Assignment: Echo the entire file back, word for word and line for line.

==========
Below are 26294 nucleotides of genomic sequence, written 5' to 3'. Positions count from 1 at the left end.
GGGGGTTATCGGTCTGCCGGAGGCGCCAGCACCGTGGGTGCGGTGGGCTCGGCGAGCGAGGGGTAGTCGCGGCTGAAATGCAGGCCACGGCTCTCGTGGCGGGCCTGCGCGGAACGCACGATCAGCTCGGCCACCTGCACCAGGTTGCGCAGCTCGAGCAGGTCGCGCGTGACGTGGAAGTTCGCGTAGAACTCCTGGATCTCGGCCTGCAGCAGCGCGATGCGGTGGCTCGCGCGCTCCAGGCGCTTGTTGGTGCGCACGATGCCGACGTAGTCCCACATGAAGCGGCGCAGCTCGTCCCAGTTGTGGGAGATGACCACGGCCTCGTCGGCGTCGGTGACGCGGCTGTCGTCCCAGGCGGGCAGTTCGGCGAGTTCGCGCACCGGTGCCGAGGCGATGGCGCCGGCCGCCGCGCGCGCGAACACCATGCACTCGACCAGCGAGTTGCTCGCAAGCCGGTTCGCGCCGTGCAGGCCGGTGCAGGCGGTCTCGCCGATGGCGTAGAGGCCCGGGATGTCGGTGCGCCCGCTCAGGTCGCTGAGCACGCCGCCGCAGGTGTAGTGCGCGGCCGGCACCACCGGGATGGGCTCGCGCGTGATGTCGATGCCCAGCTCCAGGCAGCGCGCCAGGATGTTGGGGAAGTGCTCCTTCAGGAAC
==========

Below are 26294 nucleotides of genomic sequence, written 5' to 3'. Positions count from 1 at the left end.
GGGGGTTATCGGTCTGCCGGAGGCGCCAGCACCGTGGGTGCGGTGGGCTCGGCGAGCGAGGGGTAGTCGCGGCTGAAATGCAGGCCACGGCTCTCGTGGCGGGCCTGCGCGGAACGCACGATCAGCTCGGCCACCTGCACCAGGTTGCGCAGCTCGAGCAGGTCGCGCGTGACGTGGAAGTTCGCGTAGAACTCCTGGATCTCGGCCTGCAGCAGCGCGATGCGGTGGCTCGCGCGCTCCAGGCGCTTGTTGGTGCGCACGATGCCGACGTAGTCCCACATGAAGCGGCGCAGCTCGTCCCAGTTGTGGGAGATGACCACGGCCTCGTCGGCGTCGGTGACGCGGCTGTCGTCCCAGGCGGGCAGTTCGGCGAGTTCGCGCACCGGTGCCGAGGCGATGGCGCCGGCCGCCGCGCGCGCGAACACCATGCACTCGACCAGCGAGTTGCTCGCAAGCCGGTTCGCGCCGTGCAGGCCGGTGCAGGCGGTCTCGCCGATGGCGTAGAGGCCCGGGATGTCGGTGCGCCCGCTCAGGTCGCTGAGCACGCCGCCGCAGGTGTAGTGCGCGGCCGGCACCACCGGGATGGGCTCGCGCGTGATGTCGATGCCCAGCTCCAGGCAGCGCGCCAGGATGTTGGGGAAGTGCTCCTTCAGGAAC